History Blazer, November 1995
One can little imagine the world without television. Its impact can be felt everywhere. Yet few people today know who the “Father of Television” is or that he came from Utah. In 1971 when Philo T. Farnsworth died he had still received little recognition for his contribution, the first modern electronic television.
Farnsworth was born in 1906 near Beaver, Utah. He became interested in electronics and decided to become an inventor early in life. By the age of 13 he had won his first national contest, sponsored by Science and Invention magazine, for a thief-proof lock. In 1922 he drew a design for his high school chemistry teacher, Justin Tolman. The drawing had nothing to do with the class assignment, but Tolman kept it. Farnsworth believed that he could transform electricity into pictures by controlling the speed and direction of fast-flying electrons. This “image dissector” drawing would become legally important years later.
Farnsworth had very little advanced education, only two years at Brigham Young University. Most of what he learned about physics came from reading anything that he could get his hands on. He also took correspondence courses in physics from the University of Utah.
Farnsworth moved to Salt Lake and met George Everson who helped him obtain financial backing to further develop his image dissector. Philo married his college sweetheart, Pem, and they moved on to California. With no experience in high-vacuum physics, Farnsworth nevertheless found a way to seal a flat lens end on a dissector camera tube and create a very high vacuum in the tube. On September 7, 1927, he demonstrated the first operational, all-electronic television system. The image seen was of a simple line. Later, in May 1928 a two-dimensional image was seen—Farnsworth’s wife Pem. Many people were working on ideas for the transmission of visual images at that time. By using the sketch that his teacher had kept, Farnsworth won a legal suit against RCA. This victory entitled him to be legally called the “Father of Television.”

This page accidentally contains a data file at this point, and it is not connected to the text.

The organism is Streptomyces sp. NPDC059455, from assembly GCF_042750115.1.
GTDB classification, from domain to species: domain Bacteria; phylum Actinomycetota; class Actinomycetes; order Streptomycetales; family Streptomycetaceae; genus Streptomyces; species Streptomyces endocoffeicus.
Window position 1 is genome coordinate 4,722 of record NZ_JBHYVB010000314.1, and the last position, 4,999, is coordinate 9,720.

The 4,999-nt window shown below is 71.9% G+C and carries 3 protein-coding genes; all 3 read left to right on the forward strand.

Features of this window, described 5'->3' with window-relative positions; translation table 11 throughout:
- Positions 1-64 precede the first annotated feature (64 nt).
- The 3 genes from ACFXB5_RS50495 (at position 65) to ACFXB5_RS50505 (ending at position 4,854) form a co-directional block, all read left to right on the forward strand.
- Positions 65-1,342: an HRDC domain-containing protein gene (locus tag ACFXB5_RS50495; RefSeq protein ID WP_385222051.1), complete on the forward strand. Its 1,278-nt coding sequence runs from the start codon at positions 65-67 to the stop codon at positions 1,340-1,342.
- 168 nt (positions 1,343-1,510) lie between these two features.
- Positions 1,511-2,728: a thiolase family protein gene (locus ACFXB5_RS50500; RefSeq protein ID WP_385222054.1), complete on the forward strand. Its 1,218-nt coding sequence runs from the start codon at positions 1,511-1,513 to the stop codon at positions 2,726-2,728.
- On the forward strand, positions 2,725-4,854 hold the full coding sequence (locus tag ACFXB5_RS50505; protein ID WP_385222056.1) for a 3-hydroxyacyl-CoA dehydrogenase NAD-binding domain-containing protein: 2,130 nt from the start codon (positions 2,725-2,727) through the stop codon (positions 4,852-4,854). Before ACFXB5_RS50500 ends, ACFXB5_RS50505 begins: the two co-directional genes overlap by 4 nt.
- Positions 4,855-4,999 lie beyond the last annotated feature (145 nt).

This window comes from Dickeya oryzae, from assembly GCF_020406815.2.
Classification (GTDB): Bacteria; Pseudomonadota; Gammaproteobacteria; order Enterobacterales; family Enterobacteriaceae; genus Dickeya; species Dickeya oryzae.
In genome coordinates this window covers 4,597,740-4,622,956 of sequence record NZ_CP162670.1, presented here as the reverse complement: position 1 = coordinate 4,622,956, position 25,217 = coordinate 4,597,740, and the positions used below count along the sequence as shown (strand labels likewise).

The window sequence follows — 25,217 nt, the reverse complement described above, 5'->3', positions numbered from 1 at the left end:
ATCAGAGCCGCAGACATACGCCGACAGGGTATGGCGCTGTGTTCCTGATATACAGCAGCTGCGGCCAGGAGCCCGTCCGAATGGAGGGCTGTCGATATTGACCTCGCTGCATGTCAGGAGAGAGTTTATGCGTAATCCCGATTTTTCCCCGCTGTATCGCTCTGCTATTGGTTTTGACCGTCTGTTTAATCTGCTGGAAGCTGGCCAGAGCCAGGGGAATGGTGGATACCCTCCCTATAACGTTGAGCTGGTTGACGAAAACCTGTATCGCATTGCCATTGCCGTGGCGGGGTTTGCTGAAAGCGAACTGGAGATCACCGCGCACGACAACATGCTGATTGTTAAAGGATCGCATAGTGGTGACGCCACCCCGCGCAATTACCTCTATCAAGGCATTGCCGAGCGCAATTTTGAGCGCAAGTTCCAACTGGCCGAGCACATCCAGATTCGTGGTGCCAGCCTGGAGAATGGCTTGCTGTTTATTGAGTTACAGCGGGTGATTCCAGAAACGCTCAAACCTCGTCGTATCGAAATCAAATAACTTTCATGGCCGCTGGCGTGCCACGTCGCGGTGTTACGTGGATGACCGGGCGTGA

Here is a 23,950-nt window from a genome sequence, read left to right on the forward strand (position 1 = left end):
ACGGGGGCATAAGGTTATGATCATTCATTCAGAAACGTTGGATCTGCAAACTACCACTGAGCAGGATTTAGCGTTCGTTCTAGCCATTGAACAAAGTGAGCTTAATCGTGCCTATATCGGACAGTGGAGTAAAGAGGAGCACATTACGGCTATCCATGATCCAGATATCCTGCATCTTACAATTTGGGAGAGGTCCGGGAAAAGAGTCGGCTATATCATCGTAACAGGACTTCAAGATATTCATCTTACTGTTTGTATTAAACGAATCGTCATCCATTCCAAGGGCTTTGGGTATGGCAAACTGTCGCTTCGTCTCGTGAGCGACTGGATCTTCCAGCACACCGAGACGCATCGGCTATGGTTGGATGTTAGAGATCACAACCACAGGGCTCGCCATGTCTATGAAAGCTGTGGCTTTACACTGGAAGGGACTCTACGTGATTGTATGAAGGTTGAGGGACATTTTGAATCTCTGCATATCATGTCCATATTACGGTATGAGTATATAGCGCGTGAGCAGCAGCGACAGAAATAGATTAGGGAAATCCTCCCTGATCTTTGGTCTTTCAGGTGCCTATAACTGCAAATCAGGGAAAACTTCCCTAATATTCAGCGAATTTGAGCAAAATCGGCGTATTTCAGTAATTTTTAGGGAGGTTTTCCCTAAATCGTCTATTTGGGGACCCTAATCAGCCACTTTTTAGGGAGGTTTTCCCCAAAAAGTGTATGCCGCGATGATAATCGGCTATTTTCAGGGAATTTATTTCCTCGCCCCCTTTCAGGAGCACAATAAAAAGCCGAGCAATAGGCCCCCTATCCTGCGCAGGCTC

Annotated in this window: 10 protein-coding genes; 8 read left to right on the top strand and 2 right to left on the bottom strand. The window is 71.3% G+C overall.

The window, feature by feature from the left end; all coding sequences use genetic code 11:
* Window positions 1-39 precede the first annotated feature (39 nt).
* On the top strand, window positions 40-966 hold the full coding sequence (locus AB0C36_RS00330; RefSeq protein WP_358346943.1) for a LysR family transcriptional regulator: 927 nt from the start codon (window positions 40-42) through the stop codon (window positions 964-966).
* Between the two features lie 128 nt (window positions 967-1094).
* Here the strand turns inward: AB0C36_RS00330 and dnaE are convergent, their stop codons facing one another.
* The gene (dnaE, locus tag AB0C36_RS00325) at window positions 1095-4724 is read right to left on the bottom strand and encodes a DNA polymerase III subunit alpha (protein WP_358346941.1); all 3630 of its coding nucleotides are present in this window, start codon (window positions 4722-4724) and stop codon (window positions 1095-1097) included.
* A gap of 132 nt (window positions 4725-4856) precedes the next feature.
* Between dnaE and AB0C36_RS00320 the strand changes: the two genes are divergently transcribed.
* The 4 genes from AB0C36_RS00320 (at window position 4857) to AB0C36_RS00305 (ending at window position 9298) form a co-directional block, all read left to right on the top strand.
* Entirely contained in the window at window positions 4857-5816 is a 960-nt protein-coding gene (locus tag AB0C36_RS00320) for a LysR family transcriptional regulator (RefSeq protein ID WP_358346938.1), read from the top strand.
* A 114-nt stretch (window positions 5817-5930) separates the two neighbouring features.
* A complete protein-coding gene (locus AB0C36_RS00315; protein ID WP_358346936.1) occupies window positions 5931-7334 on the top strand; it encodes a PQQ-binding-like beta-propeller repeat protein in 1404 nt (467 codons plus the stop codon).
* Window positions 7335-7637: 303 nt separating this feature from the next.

At the time of his death Farnsworth owned two patents personally, his corporation over 150 patents. Eight patents were pending, with an additional eight not having been acted upon. Referring to six of the patents, his wife said, “Indeed, if they were to be removed from present day television, we would be left with…just a radio.” Farnsworth died in 1971 at the age of 64. He was bitter and nearly destitute, but, primarily, he felt hurt by the lack of public recognition for being the creator of television.
In 1985 students and teachers from Ridgemont Elementary School in Salt Lake City set about to correct this oversight. The students had gone to the legislature to learn about the process by being a part of it. They heard U.S. Senator Orrin Hatch say, “Isn’t it too bad that we are authorized to have two statues back in Washington and we only have one, that of Brigham Young.”
In 1864 a law creating Statuary Hall in the United States Capitol and providing for two statues from each state was signed by President Abraham Lincoln. On June 1, 1950, a marble statue of Brigham Young, colonizer of the West, and the first governor of Utah Territory, was placed in Statuary Hall as Utah’s first representative. The students wanted Philo T. Farnsworth to be the second. Their first attempt to achieve legislative recognition was thwarted by supporters for J. Willard Marriott, who is credited with inventing the drive-in restaurant. The 1985 Farnsworth bill had passed the House of Representatives but was held up in a Senate committee by determined Marriott supporters.
The students and teacher did not give up, though. The next year brought them the hoped for success. Initially bottled up in the Rules Committee of the Senate, the resolution was released when students asked for help from the media. In 1987 the Legislature passed House Joint Resolution No. 1 sponsored by Donald R. LeBaron and Richard B. Tempest. Governor Norman H. Bangerter signed the legislation and commissioned James R. Avati to sculpt a bronze statue of one of the greatest electronic inventors, Philo T. Farnsworth.
After two years of struggle, the students saw the statue of Farnsworth join Brigham Young in Statuary Hall in Washington. The inventor of television was also recognized for his contributions in developing radar systems, peaceful uses of atomic energy, vacuum tubes, electron microscopes, and incubators as well.
Today Philo T. Farnsworth is recognized as one of Utah’s most brilliant citizens. His examples of innovation and hard work are credited for all to see, as he is titled publicly the “Father of Television.” Utah’s children, Ridgemont Elementary School’s students, had righted a wrong.
Sources: Elma G. “Pem” Farnsworth, Distant Vision: Romance and Discovery on an Invisible Frontier (Salt Lake City, 1989); Allan Kent Powell, ed., Utah History Encyclopedia (Salt Lake City: University of Utah Press 1994); Acceptance and Dedication of the Statue of Philo T. Farnsworth (Washington, D.C.: Government Printing Office 1991).